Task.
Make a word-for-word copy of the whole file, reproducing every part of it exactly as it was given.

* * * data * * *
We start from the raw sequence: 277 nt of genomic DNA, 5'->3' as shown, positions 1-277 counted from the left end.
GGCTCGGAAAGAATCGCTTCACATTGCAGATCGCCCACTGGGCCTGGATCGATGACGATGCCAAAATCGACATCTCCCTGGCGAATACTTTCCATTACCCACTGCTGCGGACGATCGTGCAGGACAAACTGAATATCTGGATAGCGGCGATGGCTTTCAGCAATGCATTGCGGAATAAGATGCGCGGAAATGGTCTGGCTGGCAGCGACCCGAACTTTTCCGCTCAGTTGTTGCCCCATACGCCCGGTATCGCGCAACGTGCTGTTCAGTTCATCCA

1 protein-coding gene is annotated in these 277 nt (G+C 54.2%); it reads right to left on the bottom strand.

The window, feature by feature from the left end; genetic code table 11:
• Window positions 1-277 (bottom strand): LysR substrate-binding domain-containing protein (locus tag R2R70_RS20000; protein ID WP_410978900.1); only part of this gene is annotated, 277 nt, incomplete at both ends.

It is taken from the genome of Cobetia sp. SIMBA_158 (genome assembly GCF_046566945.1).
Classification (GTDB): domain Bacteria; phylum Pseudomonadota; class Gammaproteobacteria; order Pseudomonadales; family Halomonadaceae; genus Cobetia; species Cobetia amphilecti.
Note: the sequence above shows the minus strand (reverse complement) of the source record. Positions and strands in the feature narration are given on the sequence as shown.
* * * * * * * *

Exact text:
We start from the raw sequence: 277 nt of genomic DNA, 5'->3' as shown, positions 1-277 counted from the left end.
GGCTCGGAAAGAATCGCTTCACATTGCAGATCGCCCACTGGGCCTGGATCGATGACGATGCCAAAATCGACATCTCCCTGGCGAATACTTTCCATTACCCACTGCTGCGGACGATCGTGCAGGACAAACTGAATATCTGGATAGCGGCGATGGCTTTCAGCAATGCATTGCGGAATAAGATGCGCGGAAATGGTCTGGCTGGCAGCGACCCGAACTTTTCCGCTCAGTTGTTGCCCCATACGCCCGGTATCGCGCAACGTGCTGTTCAGTTCATCCA

1 protein-coding gene is annotated in these 277 nt (G+C 54.2%); it reads right to left on the bottom strand.

The window, feature by feature from the left end; genetic code table 11:
• Window positions 1-277 (bottom strand): LysR substrate-binding domain-containing protein (locus tag R2R70_RS20000; protein ID WP_410978900.1); only part of this gene is annotated, 277 nt, incomplete at both ends.

It is taken from the genome of Cobetia sp. SIMBA_158 (genome assembly GCF_046566945.1).
Classification (GTDB): domain Bacteria; phylum Pseudomonadota; class Gammaproteobacteria; order Pseudomonadales; family Halomonadaceae; genus Cobetia; species Cobetia amphilecti.
Note: the sequence above shows the minus strand (reverse complement) of the source record. Positions and strands in the feature narration are given on the sequence as shown.